So, what can you do to overcome this? Well, I have listed five ways you can stop self-doubt from making you miss a deadline:

  1. Don’t start work too close to the deadline – You want to give yourself enough time to write, and properly edit your story. While a close deadline can work for some, if you suffer from self-doubt, you’ll likely decide to hold a piece rather than submit it if you do it this way. For a short story, I would suggest that you give yourself at least a month to work on your story. If you can do longer, then that’s even better.
  2. Organise your time – to write and edit a short story you need time, which can be tricky to do when you have other commitments. So make sure you allocate some time each day to work on your story and stick to it.
  3. Aim to submit before the deadline – if you aim to submit your story earlier than the stated deadline, then you will have backup days to use if you need more time to work on your story.
  4. Don’t overload yourself – it can be tempting to plan to submit several stories per month, but it’s not ideal if you don’t have enough time to do that. So instead of trying to submit to multiple magazines and competitions at once, choose the submission calls that you want to do the most, and focus on those, so when the deadline is near you don’t fly into a panic. This is something I need to work on because I’m always trying to do too much.
  5. Ignore self-doubt and focus on the positives – you will find yourself plagued by self-doubt, but you need to remember that you won’t get published unless you push fear aside and take the leap. It’s scary, I know, especially when you fear rejection, but it’s worth trying so one day you can get that acceptance.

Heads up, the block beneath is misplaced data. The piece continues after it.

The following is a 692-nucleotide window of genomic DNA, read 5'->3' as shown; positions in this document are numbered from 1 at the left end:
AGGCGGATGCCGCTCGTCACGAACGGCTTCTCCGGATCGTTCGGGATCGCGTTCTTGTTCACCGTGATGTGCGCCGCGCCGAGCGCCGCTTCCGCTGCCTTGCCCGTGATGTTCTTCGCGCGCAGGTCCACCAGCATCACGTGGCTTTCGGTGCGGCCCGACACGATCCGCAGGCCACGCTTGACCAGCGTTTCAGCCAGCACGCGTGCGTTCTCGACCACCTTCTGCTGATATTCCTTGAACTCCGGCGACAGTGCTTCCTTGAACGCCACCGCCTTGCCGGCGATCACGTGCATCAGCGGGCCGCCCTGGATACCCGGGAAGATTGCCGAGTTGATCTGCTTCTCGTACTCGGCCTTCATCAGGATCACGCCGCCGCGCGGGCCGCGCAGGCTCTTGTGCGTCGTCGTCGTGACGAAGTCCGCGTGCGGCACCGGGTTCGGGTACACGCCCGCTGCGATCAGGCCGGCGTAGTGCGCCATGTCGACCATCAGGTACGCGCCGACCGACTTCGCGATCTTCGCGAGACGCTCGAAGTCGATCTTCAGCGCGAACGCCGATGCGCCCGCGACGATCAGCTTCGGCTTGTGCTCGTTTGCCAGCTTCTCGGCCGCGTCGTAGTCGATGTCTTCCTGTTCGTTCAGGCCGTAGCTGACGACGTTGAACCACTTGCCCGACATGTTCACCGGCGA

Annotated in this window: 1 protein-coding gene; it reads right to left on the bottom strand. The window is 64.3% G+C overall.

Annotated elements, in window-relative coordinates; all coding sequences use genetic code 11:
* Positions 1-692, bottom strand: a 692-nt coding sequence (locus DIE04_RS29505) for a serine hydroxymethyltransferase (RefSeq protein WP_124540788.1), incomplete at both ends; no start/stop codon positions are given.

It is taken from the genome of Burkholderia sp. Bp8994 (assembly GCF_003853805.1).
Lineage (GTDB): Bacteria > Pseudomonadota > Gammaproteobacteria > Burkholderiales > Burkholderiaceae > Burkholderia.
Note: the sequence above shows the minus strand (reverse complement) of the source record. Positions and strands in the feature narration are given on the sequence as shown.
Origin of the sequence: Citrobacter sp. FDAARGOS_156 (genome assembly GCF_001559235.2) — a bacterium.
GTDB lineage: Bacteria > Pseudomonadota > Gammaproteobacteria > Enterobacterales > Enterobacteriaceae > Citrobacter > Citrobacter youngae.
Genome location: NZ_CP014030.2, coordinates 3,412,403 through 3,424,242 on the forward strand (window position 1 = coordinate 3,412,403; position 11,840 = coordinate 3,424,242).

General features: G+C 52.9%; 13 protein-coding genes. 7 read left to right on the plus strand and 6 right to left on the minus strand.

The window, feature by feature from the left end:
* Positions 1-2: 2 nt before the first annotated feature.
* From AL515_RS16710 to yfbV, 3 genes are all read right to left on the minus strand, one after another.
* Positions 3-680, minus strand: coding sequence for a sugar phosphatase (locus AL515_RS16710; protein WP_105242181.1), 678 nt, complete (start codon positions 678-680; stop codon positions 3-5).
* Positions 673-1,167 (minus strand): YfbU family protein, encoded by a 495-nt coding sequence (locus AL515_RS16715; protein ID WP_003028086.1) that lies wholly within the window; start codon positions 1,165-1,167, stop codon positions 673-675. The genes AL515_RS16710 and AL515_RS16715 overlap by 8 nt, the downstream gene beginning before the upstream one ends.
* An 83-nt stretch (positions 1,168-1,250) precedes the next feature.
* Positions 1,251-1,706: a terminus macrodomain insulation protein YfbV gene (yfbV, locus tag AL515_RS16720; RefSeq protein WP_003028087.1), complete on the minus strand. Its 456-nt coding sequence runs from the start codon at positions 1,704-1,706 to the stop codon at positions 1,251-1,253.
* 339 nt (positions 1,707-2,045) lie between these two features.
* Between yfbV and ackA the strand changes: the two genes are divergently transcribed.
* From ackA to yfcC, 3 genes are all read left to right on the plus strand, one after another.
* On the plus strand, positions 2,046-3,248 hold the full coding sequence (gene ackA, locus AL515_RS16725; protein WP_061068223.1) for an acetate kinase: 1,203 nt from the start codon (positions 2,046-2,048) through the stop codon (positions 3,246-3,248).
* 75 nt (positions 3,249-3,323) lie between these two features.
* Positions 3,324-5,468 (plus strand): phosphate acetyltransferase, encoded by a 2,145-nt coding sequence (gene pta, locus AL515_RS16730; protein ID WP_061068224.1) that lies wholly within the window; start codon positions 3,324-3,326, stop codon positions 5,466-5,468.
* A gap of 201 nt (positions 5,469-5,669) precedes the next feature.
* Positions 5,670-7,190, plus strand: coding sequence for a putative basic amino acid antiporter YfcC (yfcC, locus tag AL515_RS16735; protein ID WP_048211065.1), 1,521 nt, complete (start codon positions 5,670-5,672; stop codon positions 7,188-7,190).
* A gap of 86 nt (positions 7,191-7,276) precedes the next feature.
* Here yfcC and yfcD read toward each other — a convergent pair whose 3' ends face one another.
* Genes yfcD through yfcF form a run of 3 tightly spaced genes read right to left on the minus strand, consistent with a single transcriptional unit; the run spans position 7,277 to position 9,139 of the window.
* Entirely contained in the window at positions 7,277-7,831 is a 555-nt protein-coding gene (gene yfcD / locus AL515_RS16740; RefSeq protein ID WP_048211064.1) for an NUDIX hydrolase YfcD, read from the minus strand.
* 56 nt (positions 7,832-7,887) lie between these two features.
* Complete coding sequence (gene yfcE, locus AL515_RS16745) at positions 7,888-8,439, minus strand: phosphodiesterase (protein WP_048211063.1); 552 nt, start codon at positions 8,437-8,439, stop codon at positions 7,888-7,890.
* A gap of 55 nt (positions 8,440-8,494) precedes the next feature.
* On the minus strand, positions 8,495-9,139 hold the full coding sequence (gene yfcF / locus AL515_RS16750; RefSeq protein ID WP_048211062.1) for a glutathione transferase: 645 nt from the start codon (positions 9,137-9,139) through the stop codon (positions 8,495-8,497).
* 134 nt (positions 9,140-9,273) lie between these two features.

So there you have it – five tips to help you stop self-doubt from making you miss deadlines. So let’s do it, let’s beat Mr Self Doubt. Keep writing folks!

To end this post, here is another inspirational quote:

“Dreams without deadlines are dead in the water. Deadlines are really lifelines to achieving our goals.” ― Mark BattersonAll In: You Are One Decision Away From a Totally Different Life

WIHM: Setting Self Doubt on Fire: Female Horror Writer and Proud

Hi All, it’s February already, scary, right? And February is (Drum roll please) Women in Horror Month. Yes, this is the time for all you female horror writers (myself included) to tell everyone what amazing horror writers you are.

I’ve been writing seriously since 2012 (wow, time sure flies), but I had no clue that there was a month dedicated to horror writers until I joined the Horror Tree crew. I know, shocking, right, considering I’m a female horror writer? Well, this year, I have decided to write something for this special month.

So, what do I have for you today? Well, I want to talk about how you shouldn’t let self-doubt stop you from writing those dark and disturbing stories just because you’re a woman.